Spotlight: Sangu Mandanna on her Mahabharata-inspired space opera, The Celestial Trilogy

In just a week, the highly awaited sequel of A Spark of White Fire, which is an impressively structured space opera inspired by the Mahabharata and other Indian myths, will finally hit the bookshelves! I had just finished my reread of the first book, and I was fortunate enough to have had the privilege of reading the second installment — both of which I read just two weeks ago — and all I have to say is fasten your seatbelts because the ride is wild, bumpy, and thrilling (and the night is full of terror).

But I’m getting way ahead of myself, I think. As part of my recent blog tour for A House of Rage and Sorrow — which was aptly named as A Tour of Rage and Sorrow — I had the amazing chance to interview its author, Sangu Mandanna.

Sangu Mandanna is an absolute sweetheart, and she is so friendly and approachable! And she made my wildest dream come true by mentioning me in her upcoming book (if you must know, yes, I am still crying my eyes out). I hope to meet her in person someday, but for now, let me share her interview answers with all of you.

SHEALEA: Sangu, thank you for (virtually) sitting down with us to share some very exciting things about your brilliant upcoming sequel (which made me cry twice!), A House of Rage and Sorrow! It’s sincerely such a huge honor to have you on my blog, and I am very, very happy to scream about your books on all my platforms.

I usually like to kick off my interviews with something light and silly. Consider these questions as a warm up!

IN YOUR OPINION, WHAT IS THE BEST ASIAN SOUP?

SHEALEA: Fair warning, this is a mandatory question that I ask all Asian authors I interview. A few months ago, Eugene Lee Yang from the Try Guys (a group of four male YouTubers) tweeted that one way to start a fight is by asking Asians which Asian culture has the best soup. Inspired by that tweet, here’s my question: in your opinion, what is the best Asian soup?

SANGU: When I was eighteen, I spent a few months in Cambodia, and not a day went by that I didn’t eat a bowl of beef pho at this amazing little Vietnamese restaurant. So I’m totally betraying my Indian roots here, but pho. Pho is the best Asian soup. I dare you to fight me on this.


Photo credit: Serious Eats

IN YOUR BOOK’S UNIVERSE, WHAT WEAPON WOULD YOU LOVE TO WIELD?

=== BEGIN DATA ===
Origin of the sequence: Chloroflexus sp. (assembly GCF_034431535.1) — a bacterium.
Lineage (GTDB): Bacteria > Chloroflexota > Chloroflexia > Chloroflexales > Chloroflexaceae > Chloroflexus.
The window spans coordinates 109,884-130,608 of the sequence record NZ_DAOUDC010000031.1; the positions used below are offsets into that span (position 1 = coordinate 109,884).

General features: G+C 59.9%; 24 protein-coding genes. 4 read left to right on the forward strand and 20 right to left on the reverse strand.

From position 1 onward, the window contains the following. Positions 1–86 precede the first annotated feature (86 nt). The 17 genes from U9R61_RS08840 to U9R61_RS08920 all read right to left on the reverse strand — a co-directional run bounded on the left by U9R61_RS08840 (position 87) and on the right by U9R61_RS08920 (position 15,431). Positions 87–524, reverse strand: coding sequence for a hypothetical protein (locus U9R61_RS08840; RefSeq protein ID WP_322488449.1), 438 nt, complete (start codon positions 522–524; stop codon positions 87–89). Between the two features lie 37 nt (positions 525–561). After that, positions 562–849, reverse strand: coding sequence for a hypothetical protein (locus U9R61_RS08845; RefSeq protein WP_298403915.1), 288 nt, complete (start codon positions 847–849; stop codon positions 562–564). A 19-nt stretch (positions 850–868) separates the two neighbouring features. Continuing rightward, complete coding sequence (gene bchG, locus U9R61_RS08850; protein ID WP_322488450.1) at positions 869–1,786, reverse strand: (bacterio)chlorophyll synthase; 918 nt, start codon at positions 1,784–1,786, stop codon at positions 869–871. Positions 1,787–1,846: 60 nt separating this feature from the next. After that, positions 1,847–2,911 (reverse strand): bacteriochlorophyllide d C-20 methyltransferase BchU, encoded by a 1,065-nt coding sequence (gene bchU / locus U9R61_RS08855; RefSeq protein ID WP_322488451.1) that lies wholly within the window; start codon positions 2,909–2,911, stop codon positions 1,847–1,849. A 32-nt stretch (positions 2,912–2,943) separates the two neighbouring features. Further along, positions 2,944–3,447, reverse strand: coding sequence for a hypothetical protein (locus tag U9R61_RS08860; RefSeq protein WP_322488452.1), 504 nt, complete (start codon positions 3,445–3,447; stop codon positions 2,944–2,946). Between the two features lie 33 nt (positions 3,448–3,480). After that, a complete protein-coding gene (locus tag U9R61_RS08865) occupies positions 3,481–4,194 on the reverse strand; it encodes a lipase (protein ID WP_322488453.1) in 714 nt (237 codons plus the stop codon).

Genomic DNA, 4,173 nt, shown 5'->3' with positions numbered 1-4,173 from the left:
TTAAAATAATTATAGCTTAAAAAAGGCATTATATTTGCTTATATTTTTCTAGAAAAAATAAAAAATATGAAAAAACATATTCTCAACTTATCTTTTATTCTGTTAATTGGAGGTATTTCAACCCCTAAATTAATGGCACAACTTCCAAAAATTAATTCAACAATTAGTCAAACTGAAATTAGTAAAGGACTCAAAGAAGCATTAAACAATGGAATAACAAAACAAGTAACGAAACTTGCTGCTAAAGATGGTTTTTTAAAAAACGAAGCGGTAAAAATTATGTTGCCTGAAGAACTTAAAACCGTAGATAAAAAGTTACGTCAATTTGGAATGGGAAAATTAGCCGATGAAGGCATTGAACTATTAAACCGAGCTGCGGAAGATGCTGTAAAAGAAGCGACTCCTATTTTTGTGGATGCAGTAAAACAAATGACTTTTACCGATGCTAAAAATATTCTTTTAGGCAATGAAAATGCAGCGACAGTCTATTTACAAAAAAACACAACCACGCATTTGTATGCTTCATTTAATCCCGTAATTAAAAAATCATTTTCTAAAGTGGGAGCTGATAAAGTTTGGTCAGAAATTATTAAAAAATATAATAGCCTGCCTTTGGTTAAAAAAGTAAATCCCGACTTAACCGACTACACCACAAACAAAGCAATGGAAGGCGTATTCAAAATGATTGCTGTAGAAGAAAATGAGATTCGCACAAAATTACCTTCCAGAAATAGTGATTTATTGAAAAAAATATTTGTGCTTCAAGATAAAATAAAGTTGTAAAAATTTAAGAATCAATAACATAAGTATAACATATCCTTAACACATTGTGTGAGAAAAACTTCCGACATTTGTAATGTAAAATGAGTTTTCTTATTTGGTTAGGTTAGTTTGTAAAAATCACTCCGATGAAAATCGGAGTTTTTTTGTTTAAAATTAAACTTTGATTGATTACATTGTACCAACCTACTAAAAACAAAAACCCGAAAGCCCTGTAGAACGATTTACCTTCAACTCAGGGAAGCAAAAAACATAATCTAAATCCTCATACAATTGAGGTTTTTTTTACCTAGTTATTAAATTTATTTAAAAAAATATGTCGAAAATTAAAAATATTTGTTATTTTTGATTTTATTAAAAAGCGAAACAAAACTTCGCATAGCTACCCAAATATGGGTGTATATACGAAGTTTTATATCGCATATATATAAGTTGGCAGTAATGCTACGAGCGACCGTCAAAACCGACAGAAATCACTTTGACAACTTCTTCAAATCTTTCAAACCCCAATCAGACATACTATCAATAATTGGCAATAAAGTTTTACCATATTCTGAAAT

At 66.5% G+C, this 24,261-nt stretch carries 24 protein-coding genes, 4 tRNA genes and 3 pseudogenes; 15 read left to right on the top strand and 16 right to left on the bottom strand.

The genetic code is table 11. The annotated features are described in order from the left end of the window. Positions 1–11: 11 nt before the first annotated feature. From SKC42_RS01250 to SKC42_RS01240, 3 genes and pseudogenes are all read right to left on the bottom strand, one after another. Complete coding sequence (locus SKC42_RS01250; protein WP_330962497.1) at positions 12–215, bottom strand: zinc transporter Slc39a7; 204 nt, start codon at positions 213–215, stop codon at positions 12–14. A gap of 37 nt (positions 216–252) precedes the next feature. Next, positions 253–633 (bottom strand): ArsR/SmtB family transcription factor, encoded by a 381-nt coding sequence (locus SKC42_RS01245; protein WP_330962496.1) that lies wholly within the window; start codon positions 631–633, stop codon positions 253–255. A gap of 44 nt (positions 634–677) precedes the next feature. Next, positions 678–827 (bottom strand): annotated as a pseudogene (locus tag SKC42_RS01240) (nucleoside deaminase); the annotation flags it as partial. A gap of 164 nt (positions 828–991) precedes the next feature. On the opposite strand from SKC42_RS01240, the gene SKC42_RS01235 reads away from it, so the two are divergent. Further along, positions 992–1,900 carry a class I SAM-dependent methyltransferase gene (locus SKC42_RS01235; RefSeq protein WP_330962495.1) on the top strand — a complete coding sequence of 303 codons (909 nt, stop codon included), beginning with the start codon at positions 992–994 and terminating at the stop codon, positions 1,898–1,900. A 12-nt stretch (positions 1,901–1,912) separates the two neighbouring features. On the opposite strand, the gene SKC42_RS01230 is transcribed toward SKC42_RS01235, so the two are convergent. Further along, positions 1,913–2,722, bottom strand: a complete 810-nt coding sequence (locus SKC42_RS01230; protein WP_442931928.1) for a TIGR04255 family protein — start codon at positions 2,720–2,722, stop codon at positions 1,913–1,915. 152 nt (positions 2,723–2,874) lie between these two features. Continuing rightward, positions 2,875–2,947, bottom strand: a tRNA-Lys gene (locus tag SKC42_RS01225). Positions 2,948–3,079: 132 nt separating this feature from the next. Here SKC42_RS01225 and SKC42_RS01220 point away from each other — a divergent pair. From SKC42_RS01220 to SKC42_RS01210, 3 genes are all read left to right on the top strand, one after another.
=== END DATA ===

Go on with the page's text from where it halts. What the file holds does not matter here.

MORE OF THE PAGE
SHEALEA: In the fictional universe where The Celestial Trilogy is set, which weapon would you love to wield?

SANGU: Oh, definitely Esmae’s Black Bow! It’s an incredible bow, for a start, but it also has the ability to destroy any other weapon. I like that. I like the idea of being able to destroy weapons, not people.

FIGHT, MARRY, KNEEL USING THE HOUSE OF REY

SHEALEA: If you’re familiar with the silly game called Fuck Marry Kill, I’ve come up with a spin-off game for characters in thrilling SFF books: Fight Marry Kneel. Among the younger characters in the House of Rey (i.e. Esmae, Alexi, Bear, Max), who would you fight, who would you marry, and whom would you kneel and pledge allegiance to?

SANGU: This one is easy! I’d marry Max, swear allegiance to Esmae, and fight Bear. Not because I’d want to hurt Bear (who would?!) but because I think he’d be the one most likely to go easy on me.

WHAT FOOD AND/OR BEVERAGE WOULD YOU PAIR UP WITH A HOUSE OF RAGE AND SORROW?

SHEALEA: If I wanted to snack on something or have a drink in my hand while I read A House of Rage and Sorrow, what food and/or beverage would you recommend? And why do you think these would complement or go well with the book?

SANGU: A nice, hot cup of masala tea. I think you’d need a hot drink for comfort and the masala tea feels right for a book so inspired by Indian stories!

WHAT DID YOU FEEL WHILE YOU WERE WRITING A HOUSE OF RAGE AND SORROW?

SHEALEA: Yay, thank you for playing along! For the rest of the interview, let’s talk about A House of Rage and Sorrow and all the ways this sequel is bound to break hearts (I am only partly kidding).

What did you feel while you were writing the second book of The Celestial Trilogy, especially given the reader reception from its predecessor, A Spark of White Fire?

SANGU: Terror and agony. No, really. A Spark of White Fire has a small but incredibly passionate readership, many of whom feel a strong connection to the Mahabharata, so I was very aware while writing this book that I didn’t want to disappoint you all. I think there’s also a special kind of terror that comes from being an underrepresented voice in children’s fiction and knowing that, with a sequel in particular, you are going to be held to standards that authors from more frequently represented backgrounds are not. (And the agony came from, well, writing the actual story, which is. Um. Brutal. Sorry!)